Tag Archives: Forecast

Economists: Jobs outlook the worst since January 2010

Unemployment Rate (Not seasonally adusted)
Unemployment Rate (Not seasonally adusted)

From Bloomberg Businessweek.

Excerpt:

U.S. companies’ hiring plans reflect the worst employment outlook since January 2010 as demand slows in the world’s largest economy, a private survey showed.

Fewer companies project payrolls to rise in the next six months compared with a July survey, while more plan to cut workers, the National Association for Business Economics said today in Washington. The share of firms planning to raise prices was the smallest in almost two years.

Businesses are concerned about the European debt crisis, with 30 percent of participants anticipating it will cause a decline in sales through early 2012, the survey showed. While companies said they expect the U.S. will keep expanding, they trimmed projections for the pace of growth and pared capital spending plans, helping explain why the recovery has failed to gain momentum.

“Expectations are muted,” Shawn DuBravac, chief economist at the Consumer Electronics Association in Arlington, Virginia, who analyzed the results, said in a statement. The latest survey’s “respondents remain cautiously confident.”

Within the employment outlook, 29 percent of companies said they would increase hiring, down from 43 percent in July, while 59 percent reported they plan no change in staff, a 10-point jump.

[…]The dimming outlook for employment and investment stems from the slowdown in growth. Eighty-five percent of companies surveyed said that the economy may expand 2 percent or less in the period ending this quarter compared with the final three months of 2010. In the prior survey, just one of every five economists polled predicted growth would be that slow.

The debt crisis in Europe already is hurting U.S. firms and is likely to continue, according to a special question in the latest survey, conducted between Sept. 20 and Oct. 5. Twenty percent of participants reported developments in Europe have led to as much as a 10 percent drop in sales so far this year.

This is not a surprise. Aside from signing the three free trade deals with Colombia, Panama and South Korea, the Obama administration has done everything wrong with respect to stimulating economic growth – the necessary precursor for private sector job creation.

Unemployment rate tracking above Obama’s projection

I have an idea. Let’s put a Democrat ACORN lawyer in charge of the economy during a recession caused by Democrats and ACORN. What could go wrong?

This: (From Hot Air, H/T Ace of Spades)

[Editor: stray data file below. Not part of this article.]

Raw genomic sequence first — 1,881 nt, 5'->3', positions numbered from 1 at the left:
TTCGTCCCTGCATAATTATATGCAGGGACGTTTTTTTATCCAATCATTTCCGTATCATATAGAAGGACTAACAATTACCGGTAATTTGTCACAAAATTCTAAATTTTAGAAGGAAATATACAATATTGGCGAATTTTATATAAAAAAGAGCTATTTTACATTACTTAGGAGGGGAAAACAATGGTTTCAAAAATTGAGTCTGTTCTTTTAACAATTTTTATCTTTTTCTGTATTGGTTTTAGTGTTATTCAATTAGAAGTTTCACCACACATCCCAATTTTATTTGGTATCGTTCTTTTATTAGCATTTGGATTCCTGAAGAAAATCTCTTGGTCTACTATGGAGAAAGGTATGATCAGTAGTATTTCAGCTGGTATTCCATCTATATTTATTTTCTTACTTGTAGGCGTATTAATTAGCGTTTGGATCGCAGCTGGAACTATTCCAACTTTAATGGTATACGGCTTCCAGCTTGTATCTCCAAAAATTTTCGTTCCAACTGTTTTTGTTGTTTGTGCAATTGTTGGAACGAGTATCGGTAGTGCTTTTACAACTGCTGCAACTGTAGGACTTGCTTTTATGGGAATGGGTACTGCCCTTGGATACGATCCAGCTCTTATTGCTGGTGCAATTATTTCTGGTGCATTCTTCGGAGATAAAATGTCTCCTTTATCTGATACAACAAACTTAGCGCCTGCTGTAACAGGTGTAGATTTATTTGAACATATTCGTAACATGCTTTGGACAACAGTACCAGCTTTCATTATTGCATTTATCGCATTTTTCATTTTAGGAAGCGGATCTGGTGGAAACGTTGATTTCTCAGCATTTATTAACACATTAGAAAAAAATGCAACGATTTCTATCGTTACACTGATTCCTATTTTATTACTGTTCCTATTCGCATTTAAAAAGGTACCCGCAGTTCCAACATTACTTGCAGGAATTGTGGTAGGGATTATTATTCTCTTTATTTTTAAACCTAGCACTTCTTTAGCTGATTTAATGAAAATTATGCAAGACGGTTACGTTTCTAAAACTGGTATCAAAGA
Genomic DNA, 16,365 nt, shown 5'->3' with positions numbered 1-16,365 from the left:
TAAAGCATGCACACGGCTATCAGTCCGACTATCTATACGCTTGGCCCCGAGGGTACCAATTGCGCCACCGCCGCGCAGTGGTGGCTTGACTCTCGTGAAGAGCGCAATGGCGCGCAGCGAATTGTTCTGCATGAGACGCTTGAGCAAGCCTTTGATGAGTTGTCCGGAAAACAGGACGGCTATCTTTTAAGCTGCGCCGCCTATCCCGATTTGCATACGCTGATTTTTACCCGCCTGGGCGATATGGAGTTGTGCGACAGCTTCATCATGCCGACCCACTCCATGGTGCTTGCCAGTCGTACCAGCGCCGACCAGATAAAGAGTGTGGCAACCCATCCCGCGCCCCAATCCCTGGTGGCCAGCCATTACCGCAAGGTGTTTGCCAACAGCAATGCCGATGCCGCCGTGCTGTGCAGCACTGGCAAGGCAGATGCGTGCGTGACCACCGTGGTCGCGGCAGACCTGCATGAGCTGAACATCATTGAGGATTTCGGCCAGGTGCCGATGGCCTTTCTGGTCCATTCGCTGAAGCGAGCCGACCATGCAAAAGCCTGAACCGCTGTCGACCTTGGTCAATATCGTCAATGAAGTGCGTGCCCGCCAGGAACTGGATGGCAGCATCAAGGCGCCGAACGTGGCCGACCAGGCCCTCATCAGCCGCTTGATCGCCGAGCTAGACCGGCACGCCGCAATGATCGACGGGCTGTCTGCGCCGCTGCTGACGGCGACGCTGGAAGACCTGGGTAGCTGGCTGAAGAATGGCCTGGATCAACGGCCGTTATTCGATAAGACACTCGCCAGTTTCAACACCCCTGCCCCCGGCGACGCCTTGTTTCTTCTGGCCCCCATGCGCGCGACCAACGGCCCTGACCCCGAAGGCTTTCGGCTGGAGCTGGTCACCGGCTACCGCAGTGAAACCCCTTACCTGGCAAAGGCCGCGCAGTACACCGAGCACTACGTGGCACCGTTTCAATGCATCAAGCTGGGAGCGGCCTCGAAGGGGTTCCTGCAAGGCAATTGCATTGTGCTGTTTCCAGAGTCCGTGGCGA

Barack Obama pushed for almost $800 billion in stimulus spending by claiming that it would save or create millions of jobs this year.  Critics pointed out that most of the spending started in 2010 and more than half of it came in 2011 or later, calling the stimulus useless at best for salvaging jobs, let alone creating them.  The White House has quietly agreed with its critics, according to the New York Times, and now says it expects to see no hiring rebound in 2009.

I can’t believe what I’m reading. Are you telling me that the Marxist-in-Chief blew trillions of taxpayer dollars on big government wastefulness, and he created NO JOBS?

Hot Air continues:

We just got done hearing Obama take credit for saving 150,000 jobs — which his administration never documented.  Now we’re hearing that the stimulus package demanded by Obama and passed over near-unanimous Republican objections won’t actually make any difference at all.  The cure, Obama and his team now admit, is private-sector growth.

Take a look at the numbers below. We are getting worse unemployment numbers for Mr. Teleprompter than if he had never spent a dime of taxpayer money at all.

Chart by Geoff from Innocent Bystanders
Chart by Geoff from Innocent Bystanders

Hot Air explains:

Actually, only the red indicators come from Geoff.  The chart itself comes from page 5 of an analysis prepared by Romer and Obama’s council of economic advisers in support of the $787 billion Porkulus plan.

We’re already past 8.8%, well on the way to 9.5%, above her predictions in either case.  They predicted that the upper curve would occur without spending $800 billion on government make-work, and that passage would prevent the severe spike in unemployment.  Now Romer admits that the upper curve will happen anyway.

Remember under George W. Bush, when unemployment averaged about 5% over the course of his two terms? Yeah, I miss him too.